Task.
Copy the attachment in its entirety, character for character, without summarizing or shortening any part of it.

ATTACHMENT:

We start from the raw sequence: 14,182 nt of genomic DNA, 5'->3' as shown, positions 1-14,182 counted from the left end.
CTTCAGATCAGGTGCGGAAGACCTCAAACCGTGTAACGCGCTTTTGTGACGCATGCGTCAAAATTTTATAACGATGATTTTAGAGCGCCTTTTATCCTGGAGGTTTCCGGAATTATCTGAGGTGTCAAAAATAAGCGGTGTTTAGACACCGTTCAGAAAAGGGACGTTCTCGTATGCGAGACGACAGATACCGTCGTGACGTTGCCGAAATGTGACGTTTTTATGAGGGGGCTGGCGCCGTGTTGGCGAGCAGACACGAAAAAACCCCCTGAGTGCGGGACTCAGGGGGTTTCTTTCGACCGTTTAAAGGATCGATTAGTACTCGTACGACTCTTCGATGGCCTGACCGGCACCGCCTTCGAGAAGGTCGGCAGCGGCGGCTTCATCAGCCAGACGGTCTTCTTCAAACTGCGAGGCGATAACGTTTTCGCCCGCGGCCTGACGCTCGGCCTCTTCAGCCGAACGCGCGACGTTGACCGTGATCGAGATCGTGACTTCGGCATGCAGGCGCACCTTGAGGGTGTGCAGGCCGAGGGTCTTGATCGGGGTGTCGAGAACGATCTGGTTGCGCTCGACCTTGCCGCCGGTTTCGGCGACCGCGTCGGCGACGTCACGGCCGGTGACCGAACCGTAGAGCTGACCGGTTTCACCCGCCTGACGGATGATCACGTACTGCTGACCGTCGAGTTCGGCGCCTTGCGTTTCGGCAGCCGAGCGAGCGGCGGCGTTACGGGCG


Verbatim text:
We start from the raw sequence: 14,182 nt of genomic DNA, 5'->3' as shown, positions 1-14,182 counted from the left end.
CTTCAGATCAGGTGCGGAAGACCTCAAACCGTGTAACGCGCTTTTGTGACGCATGCGTCAAAATTTTATAACGATGATTTTAGAGCGCCTTTTATCCTGGAGGTTTCCGGAATTATCTGAGGTGTCAAAAATAAGCGGTGTTTAGACACCGTTCAGAAAAGGGACGTTCTCGTATGCGAGACGACAGATACCGTCGTGACGTTGCCGAAATGTGACGTTTTTATGAGGGGGCTGGCGCCGTGTTGGCGAGCAGACACGAAAAAACCCCCTGAGTGCGGGACTCAGGGGGTTTCTTTCGACCGTTTAAAGGATCGATTAGTACTCGTACGACTCTTCGATGGCCTGACCGGCACCGCCTTCGAGAAGGTCGGCAGCGGCGGCTTCATCAGCCAGACGGTCTTCTTCAAACTGCGAGGCGATAACGTTTTCGCCCGCGGCCTGACGCTCGGCCTCTTCAGCCGAACGCGCGACGTTGACCGTGATCGAGATCGTGACTTCGGCATGCAGGCGCACCTTGAGGGTGTGCAGGCCGAGGGTCTTGATCGGGGTGTCGAGAACGATCTGGTTGCGCTCGACCTTGCCGCCGGTTTCGGCGACCGCGTCGGCGACGTCACGGCCGGTGACCGAACCGTAGAGCTGACCGGTTTCACCCGCCTGACGGATGATCACGTACTGCTGACCGTCGAGTTCGGCGCCTTGCGTTTCGGCAGCCGAGCGAGCGGCGGCGTTACGGGCG